JPMorgan Chase has been one of the key drivers behind the Global Cities Initiative. From the funding of the BEAM Kentucky Export Promotion Grant to arming local businesses and community leaders with the information they need, JPMorgan Chase successfully assists companies throughout the nation to go global.

For example, in the case of San Diego’s global trade and investment initiative, no other business has supported its successful implementation more than JPMorgan Chase. Through JPMorgan Chase’s major contributions, the global trade and investment initiative will enable San Diego companies to reach markets around the world by exporting or receiving foreign investment. In addition to providing companies access to global markets, this initiative will also provide companies with a roadmap to better understand the exporting process by  identifying organizations to work with and other important information empowering San Diego companies.

“The strategies outlined in San Diego’s global trade and investment initiative will help our region’s employers realize their export potential and strengthen our position as a hub for international investment,” said Brennon Crist, head of JPMorgan Chase’s Middle Market Commercial Banking group in San Diego. “As we invest in the future of San Diego, we hope our commitment will serve as an example of the impact that the private sector can have on local and regional economic development.”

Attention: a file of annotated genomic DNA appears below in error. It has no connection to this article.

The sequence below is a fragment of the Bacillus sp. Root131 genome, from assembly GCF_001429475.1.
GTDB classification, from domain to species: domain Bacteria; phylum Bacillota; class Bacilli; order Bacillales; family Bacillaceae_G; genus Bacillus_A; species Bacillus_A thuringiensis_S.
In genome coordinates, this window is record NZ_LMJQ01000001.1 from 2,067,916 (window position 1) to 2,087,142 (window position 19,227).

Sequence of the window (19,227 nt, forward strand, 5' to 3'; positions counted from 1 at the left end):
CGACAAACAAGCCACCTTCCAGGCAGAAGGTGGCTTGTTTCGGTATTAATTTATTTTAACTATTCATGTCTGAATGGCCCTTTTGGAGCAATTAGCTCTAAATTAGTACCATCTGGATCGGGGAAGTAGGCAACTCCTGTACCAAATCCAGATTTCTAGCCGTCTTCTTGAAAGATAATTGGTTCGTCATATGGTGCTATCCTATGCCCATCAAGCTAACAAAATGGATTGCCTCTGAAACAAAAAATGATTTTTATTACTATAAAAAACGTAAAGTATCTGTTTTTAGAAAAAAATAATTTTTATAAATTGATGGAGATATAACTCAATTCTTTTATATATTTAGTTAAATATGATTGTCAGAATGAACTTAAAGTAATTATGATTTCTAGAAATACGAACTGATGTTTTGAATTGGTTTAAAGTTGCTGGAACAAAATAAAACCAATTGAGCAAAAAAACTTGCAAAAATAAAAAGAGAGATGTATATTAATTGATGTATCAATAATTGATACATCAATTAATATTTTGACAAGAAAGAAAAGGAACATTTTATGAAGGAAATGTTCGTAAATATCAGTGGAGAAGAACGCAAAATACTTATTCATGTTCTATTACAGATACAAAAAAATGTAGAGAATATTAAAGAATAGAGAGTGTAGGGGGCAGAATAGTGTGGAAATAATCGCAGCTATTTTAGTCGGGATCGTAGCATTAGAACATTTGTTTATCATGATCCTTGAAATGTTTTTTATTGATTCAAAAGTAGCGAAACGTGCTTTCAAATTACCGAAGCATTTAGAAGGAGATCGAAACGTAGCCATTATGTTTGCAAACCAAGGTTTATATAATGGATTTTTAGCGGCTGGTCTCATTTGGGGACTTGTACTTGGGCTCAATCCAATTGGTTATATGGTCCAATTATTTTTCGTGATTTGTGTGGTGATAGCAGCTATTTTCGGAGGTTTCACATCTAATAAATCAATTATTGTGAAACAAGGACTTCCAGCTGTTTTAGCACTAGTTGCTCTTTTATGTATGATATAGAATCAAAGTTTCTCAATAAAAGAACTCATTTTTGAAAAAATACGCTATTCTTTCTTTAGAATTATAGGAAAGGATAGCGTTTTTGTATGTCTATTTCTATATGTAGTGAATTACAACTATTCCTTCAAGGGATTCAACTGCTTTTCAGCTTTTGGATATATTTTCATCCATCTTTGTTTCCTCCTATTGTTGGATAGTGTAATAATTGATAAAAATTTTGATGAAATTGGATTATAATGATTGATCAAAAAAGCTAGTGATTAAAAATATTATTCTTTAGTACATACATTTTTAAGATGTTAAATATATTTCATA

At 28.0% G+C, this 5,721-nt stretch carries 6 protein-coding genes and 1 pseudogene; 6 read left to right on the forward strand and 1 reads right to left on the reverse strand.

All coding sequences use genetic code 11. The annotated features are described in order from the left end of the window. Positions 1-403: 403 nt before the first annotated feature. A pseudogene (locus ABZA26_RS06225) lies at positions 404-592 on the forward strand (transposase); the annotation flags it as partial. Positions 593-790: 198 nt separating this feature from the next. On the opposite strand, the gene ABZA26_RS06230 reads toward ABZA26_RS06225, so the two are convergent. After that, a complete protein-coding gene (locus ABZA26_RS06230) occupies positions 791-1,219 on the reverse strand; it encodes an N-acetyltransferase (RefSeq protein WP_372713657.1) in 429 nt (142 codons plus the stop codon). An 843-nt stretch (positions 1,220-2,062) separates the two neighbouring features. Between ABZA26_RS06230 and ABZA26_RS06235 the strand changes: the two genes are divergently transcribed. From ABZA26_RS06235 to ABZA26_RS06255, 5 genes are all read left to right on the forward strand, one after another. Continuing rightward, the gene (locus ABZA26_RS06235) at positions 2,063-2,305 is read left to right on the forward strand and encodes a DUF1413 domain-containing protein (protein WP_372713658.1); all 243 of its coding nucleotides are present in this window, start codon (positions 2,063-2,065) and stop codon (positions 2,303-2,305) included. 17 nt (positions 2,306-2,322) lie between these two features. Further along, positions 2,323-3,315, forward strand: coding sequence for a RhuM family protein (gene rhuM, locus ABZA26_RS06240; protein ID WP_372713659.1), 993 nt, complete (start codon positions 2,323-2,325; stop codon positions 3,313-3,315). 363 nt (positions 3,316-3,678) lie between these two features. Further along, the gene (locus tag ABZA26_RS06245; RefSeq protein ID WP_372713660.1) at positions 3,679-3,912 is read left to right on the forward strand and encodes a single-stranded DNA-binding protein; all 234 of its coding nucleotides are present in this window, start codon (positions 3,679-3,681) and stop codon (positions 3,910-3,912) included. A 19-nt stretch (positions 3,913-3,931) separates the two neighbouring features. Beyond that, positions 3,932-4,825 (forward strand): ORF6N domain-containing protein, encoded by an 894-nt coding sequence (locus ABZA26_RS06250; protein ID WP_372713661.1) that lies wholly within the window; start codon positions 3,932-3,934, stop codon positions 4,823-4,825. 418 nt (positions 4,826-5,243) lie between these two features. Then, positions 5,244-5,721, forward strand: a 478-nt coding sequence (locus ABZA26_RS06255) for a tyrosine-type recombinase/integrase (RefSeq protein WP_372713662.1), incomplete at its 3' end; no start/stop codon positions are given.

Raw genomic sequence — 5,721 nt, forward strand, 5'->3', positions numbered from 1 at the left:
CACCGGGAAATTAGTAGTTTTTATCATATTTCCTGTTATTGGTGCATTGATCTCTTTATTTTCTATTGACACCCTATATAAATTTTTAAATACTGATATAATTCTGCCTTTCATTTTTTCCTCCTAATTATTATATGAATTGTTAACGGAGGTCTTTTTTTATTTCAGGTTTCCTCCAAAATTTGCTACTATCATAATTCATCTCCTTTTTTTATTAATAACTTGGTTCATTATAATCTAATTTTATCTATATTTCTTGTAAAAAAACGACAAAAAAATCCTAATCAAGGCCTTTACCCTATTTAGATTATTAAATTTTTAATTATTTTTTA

JP Morgan Chase, EDC and other key partners will announce San Diego’s global trade and investment initiative during  San Diego’s Global Summit on March 11 (sold out).  Without the generous support from JPMorgan Chase, the execution of the initiative’s programs would not be possible.

In the coming week, EDC will announce details for a live webcast of San Diego’s Global Summit. Stay tuned to learn more about San Diego’s global trade and investment initiative.    


Join us as we formally launch San Diego's Global Summit, a global competitiveness initiative, on March 11. Subscribe here to receive new posts every Wednesday on this topic.

February 4, 2015

Leading up to San Diego’s Global Summit on March 11, we’ll be giving a rundown of some panelists, guest speakers and programs involved in the Summit every Wednesday.

UCSD Picture

From launching the region’s first biotech company in 1978 to creating companies which continue to drive the region’s innovation economy, UC San Diego elevates San Diego’s global profile. They have been ranked in the top 20 universities in the world.

“With more than $3.8 billion in total revenues, and over 650 companies launched by UC San Diego alumni, faculty and staff, UC San Diego is an economic engine that helps to drive the future of our region,” said Dr. Pradeep Khosla, chancellor at UC San Diego.